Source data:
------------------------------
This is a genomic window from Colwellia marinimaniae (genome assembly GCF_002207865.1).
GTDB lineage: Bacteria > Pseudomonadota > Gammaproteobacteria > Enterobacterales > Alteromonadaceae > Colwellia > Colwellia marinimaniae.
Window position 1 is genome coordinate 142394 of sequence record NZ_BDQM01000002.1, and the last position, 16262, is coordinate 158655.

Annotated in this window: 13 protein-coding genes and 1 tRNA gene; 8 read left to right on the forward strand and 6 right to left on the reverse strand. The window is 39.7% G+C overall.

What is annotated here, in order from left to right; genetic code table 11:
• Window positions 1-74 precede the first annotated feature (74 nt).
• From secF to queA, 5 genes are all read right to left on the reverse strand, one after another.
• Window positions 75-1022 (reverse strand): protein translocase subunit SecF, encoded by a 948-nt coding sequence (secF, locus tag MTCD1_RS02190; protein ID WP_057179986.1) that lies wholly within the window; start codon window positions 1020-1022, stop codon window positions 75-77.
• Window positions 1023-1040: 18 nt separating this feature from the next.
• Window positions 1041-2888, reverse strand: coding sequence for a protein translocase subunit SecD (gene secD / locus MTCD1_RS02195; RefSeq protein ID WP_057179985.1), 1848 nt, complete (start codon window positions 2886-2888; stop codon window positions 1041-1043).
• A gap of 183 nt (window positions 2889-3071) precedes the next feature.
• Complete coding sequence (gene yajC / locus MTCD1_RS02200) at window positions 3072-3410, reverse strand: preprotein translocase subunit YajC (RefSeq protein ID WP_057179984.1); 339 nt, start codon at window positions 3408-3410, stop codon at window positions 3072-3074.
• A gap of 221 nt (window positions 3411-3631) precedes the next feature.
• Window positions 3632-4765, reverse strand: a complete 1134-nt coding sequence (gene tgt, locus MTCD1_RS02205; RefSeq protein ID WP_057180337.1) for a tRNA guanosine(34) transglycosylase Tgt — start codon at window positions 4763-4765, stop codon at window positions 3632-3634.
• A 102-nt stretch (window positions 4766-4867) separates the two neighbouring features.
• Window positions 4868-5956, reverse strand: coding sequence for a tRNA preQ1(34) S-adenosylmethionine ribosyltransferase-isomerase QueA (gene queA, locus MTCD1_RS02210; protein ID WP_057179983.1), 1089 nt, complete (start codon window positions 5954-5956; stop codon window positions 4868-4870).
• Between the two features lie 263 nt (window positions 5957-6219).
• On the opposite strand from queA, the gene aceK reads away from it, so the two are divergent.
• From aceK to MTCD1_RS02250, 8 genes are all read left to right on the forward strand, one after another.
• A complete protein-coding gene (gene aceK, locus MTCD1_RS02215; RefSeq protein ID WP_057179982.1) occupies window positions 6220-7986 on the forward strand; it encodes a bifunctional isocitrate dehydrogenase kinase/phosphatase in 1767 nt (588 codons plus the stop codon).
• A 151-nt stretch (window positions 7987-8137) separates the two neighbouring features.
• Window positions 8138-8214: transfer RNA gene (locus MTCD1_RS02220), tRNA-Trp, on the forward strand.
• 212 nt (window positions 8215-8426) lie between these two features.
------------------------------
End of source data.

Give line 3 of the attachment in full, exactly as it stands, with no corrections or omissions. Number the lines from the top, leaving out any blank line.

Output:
Window position 1 is genome coordinate 142394 of sequence record NZ_BDQM01000002.1, and the last position, 16262, is coordinate 158655.